Investors hoping that dividend increases expected at large banks will trickle down to community banks are probably out of luck.

The research team at Raymond James & Associates wrote in a research note Wednesday that, though James Dimon, the chairman and chief executive of JPMorgan Chase & Co., is forecasting a large dividend hike this year, most smaller banks are more likely to retain earnings in this capital-is-king environment.

"It seems to be more of a large-cap bank trend," Anthony Polini, a Raymond James analyst who co-wrote the report, said in an interview Thursday. "But there are plenty of community banks that have dividends that are high and intact."

The analysts reported that community banks would be reluctant to raise dividends when a slew of acquisition opportunities is expected to emerge as ailing banks look to merge and as smaller banks find maintaining viability tough in a changing regulatory environment.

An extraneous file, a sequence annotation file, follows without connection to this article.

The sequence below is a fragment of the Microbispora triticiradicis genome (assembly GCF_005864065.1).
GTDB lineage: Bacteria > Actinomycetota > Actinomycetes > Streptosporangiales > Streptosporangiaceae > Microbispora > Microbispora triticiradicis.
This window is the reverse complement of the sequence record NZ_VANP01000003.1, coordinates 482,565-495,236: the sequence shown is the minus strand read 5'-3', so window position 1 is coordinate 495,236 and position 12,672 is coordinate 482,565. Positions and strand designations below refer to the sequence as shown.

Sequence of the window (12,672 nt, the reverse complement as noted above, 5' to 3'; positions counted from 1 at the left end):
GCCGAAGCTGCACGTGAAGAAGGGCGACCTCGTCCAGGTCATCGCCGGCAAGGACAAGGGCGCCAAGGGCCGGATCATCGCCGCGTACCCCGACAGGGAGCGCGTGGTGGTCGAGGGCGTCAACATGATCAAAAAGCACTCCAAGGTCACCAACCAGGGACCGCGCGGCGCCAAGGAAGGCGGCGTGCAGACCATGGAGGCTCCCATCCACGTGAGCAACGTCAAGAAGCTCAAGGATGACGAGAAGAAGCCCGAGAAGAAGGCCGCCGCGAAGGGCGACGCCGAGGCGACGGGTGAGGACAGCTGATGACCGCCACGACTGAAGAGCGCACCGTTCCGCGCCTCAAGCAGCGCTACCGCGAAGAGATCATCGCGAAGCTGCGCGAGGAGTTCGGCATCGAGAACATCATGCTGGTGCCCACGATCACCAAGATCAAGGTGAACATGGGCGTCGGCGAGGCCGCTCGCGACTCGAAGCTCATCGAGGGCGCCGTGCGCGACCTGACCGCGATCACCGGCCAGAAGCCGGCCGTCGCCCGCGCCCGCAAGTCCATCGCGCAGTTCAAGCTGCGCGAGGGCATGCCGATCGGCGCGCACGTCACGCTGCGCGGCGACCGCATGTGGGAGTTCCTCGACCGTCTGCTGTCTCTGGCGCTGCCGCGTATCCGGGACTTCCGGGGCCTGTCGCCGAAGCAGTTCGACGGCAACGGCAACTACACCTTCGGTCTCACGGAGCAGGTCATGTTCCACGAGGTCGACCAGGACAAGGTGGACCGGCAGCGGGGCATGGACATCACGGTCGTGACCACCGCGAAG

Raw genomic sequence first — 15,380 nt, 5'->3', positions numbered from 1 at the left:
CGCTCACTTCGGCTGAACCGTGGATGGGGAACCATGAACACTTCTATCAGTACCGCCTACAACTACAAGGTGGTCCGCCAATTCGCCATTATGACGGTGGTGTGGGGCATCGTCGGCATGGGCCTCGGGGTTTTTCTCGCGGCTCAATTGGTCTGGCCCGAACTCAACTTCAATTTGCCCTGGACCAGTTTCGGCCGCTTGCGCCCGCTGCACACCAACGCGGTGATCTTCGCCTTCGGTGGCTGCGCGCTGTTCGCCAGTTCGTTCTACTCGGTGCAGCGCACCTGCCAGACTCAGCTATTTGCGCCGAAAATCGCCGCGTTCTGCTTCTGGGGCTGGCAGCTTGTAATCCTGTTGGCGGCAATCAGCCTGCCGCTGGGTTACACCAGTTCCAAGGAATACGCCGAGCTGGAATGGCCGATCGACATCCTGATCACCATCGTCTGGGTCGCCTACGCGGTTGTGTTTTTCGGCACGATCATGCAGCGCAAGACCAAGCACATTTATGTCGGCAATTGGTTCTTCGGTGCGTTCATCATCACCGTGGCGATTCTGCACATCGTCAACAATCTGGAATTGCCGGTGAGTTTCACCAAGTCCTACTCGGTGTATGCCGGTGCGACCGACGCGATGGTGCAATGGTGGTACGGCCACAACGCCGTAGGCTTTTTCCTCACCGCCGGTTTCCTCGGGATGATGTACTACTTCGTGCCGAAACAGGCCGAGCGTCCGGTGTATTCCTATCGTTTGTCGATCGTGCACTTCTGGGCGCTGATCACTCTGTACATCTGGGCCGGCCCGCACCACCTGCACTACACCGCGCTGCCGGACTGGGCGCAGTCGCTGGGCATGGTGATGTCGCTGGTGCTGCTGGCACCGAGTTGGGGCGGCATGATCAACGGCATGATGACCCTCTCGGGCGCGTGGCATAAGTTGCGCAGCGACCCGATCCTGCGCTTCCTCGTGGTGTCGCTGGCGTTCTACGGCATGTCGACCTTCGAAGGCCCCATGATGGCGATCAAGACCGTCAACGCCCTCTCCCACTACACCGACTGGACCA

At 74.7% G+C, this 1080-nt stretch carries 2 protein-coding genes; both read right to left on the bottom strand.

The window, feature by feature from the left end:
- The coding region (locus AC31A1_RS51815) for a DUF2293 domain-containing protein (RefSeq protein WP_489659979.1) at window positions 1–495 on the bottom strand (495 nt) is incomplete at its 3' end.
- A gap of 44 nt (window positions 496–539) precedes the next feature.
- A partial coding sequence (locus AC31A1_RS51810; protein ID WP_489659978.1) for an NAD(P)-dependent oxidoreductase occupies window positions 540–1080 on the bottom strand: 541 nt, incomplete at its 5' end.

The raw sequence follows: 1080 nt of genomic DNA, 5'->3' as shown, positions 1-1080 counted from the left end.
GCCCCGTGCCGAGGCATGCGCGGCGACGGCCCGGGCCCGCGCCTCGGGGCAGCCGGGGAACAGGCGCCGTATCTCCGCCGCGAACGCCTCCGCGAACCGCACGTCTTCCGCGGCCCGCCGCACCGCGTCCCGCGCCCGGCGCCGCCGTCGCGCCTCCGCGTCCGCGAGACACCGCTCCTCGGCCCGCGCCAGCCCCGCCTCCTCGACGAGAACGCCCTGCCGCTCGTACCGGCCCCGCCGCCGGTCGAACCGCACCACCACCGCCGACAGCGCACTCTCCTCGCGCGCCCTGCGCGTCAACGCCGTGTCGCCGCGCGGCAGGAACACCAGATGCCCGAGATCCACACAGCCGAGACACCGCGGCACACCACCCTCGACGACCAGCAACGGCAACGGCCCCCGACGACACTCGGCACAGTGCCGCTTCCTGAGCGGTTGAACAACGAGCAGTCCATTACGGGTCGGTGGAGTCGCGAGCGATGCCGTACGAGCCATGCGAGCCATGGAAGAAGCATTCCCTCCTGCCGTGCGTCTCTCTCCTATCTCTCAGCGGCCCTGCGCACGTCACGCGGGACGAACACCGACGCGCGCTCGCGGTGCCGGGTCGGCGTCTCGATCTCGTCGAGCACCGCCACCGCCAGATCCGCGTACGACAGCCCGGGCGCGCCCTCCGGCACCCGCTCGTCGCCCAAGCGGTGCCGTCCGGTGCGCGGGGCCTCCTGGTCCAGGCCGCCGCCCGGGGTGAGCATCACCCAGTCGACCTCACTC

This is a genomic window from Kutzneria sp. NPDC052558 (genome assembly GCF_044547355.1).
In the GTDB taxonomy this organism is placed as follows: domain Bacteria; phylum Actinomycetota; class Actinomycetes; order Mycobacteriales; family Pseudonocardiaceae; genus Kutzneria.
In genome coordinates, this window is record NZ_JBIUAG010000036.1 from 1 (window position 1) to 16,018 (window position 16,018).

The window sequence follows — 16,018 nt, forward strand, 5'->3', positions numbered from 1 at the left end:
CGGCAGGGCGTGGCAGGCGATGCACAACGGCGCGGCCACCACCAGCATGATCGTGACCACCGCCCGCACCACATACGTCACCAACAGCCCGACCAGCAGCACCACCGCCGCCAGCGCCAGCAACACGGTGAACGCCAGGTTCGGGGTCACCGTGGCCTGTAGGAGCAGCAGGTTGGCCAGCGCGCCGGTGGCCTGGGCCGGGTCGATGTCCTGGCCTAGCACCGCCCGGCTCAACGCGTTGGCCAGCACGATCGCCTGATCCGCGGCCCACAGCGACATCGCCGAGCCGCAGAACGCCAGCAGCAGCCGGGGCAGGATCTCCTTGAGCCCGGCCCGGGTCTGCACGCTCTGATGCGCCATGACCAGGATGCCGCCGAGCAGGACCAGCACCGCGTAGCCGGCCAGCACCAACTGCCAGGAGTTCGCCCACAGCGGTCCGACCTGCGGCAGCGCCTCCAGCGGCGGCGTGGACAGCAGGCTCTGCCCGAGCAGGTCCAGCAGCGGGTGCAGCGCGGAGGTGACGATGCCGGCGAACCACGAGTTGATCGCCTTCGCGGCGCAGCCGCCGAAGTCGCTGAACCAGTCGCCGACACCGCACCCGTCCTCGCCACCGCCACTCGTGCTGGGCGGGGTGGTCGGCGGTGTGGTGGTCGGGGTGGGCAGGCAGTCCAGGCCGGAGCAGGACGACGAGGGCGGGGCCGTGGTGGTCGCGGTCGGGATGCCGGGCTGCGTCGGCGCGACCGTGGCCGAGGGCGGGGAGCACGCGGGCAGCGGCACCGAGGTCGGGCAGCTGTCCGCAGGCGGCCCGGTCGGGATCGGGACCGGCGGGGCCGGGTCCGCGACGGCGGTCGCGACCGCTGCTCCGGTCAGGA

Daniel Cardenas, an analyst at Howe Barnes Hoefer & Arnett Inc., agreed that community banks would probably look to deploy capital for growth. (Howe Barnes said late last year that it was selling itself to Raymond James.)

"A lot of them have just raised capital," Cardenas said. "There is not a great rush to return it. There are better uses for it right now."

The Raymond James analysts wrote that small-cap and micro-cap community banks are the least likely to authorize dividend increases since many are still grappling with credit quality.

"A lot of the small banks are still struggling," Cardenas said. "For a lot of the community banks, it is probably too soon to talk about dividend increases."

Some larger community banks have yet to buy back preferred stock sold to the Treasury Department under the Troubled Asset Relief Program. Raymond James reported 39% of the banks it covers in that sector are Tarp holders.

Still, analysts said some banks could boost dividends. This list included: $16.3 billion-asset Cullen/Frost Bankers Inc. in San Antonio, $9.6 billion-asset Prosperity Bancshares Inc. in Houston, $21 billion-asset First Niagara Financial Group Inc. in Buffalo, N.Y., and $17.9 billion-asset Webster Financial Corp. in Waterbury, Conn.